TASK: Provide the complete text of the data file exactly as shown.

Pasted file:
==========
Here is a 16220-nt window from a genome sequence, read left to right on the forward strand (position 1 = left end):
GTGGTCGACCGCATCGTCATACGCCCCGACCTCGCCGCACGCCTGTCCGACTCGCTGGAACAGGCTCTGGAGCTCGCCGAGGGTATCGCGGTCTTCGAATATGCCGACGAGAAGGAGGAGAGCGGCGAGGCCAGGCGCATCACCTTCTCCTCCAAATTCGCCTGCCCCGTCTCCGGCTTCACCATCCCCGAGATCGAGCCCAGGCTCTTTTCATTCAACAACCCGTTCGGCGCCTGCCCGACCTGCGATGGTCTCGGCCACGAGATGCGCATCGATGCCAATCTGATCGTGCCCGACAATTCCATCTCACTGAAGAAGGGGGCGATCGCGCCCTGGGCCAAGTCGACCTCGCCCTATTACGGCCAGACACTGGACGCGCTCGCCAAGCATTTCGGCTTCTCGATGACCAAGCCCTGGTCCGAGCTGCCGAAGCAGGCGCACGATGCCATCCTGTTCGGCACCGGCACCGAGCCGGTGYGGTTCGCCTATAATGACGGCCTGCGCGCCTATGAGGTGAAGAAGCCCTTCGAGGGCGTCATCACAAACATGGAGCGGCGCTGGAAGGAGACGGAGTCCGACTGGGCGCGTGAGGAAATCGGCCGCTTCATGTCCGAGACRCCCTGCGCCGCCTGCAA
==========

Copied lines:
Here is a 16220-nt window from a genome sequence, read left to right on the forward strand (position 1 = left end):
GTGGTCGACCGCATCGTCATACGCCCCGACCTCGCCGCACGCCTGTCCGACTCGCTGGAACAGGCTCTGGAGCTCGCCGAGGGTATCGCGGTCTTCGAATATGCCGACGAGAAGGAGGAGAGCGGCGAGGCCAGGCGCATCACCTTCTCCTCCAAATTCGCCTGCCCCGTCTCCGGCTTCACCATCCCCGAGATCGAGCCCAGGCTCTTTTCATTCAACAACCCGTTCGGCGCCTGCCCGACCTGCGATGGTCTCGGCCACGAGATGCGCATCGATGCCAATCTGATCGTGCCCGACAATTCCATCTCACTGAAGAAGGGGGCGATCGCGCCCTGGGCCAAGTCGACCTCGCCCTATTACGGCCAGACACTGGACGCGCTCGCCAAGCATTTCGGCTTCTCGATGACCAAGCCCTGGTCCGAGCTGCCGAAGCAGGCGCACGATGCCATCCTGTTCGGCACCGGCACCGAGCCGGTGYGGTTCGCCTATAATGACGGCCTGCGCGCCTATGAGGTGAAGAAGCCCTTCGAGGGCGTCATCACAAACATGGAGCGGCGCTGGAAGGAGACGGAGTCCGACTGGGCGCGTGAGGAAATCGGCCGCTTCATGTCCGAGACRCCCTGCGCCGCCTGCAA